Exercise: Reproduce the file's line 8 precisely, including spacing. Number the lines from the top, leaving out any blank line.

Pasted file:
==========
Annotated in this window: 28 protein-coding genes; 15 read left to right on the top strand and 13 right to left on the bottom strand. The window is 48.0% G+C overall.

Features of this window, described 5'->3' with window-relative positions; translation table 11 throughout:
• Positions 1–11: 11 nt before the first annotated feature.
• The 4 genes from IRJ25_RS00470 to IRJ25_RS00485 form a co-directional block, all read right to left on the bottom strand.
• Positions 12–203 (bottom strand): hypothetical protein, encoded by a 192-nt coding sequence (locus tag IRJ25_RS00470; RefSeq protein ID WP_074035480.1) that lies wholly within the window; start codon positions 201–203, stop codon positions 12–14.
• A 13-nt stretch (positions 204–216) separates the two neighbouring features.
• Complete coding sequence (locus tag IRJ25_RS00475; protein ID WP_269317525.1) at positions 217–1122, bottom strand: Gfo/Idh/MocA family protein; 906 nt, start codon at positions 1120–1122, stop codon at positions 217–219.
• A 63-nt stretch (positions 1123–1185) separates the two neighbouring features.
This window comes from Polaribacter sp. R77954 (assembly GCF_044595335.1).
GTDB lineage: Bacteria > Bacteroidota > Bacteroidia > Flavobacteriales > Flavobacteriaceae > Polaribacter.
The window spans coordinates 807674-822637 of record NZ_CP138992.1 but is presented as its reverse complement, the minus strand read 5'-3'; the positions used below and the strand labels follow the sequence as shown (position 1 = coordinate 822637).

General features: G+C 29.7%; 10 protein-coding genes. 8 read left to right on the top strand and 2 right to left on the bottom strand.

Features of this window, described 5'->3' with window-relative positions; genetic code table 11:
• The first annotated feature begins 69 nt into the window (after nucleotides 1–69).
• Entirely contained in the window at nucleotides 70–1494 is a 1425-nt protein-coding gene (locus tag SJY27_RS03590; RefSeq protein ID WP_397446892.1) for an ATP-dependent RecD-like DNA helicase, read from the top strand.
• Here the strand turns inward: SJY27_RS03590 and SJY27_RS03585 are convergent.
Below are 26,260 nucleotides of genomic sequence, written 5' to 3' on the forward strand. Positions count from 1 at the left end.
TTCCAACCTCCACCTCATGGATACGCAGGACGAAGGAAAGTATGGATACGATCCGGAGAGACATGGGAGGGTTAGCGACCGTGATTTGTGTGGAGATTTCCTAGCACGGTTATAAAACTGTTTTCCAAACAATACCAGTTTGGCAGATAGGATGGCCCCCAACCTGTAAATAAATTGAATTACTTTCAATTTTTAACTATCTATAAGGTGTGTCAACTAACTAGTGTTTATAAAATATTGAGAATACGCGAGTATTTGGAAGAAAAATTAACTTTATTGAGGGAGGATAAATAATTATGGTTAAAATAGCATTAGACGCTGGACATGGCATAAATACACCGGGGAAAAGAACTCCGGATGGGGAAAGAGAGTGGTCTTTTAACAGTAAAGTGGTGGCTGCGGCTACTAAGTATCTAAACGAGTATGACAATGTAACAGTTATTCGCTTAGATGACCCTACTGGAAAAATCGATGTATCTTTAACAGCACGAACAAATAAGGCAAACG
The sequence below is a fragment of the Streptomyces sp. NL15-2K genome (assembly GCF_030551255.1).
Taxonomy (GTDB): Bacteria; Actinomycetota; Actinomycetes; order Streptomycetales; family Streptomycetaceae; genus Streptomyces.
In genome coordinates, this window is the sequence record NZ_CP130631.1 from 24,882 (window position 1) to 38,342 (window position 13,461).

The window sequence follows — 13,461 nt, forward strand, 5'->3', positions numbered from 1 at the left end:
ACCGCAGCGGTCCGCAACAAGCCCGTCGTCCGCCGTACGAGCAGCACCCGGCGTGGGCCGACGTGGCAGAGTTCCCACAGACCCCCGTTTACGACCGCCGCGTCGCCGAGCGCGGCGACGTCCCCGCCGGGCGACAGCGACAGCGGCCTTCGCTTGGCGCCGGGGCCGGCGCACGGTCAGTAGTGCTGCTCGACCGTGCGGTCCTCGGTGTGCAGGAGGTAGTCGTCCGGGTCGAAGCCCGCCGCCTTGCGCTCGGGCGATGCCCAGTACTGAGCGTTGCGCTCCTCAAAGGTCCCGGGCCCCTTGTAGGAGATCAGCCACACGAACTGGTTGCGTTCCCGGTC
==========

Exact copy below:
• A 63-nt stretch (positions 1123–1185) separates the two neighbouring features.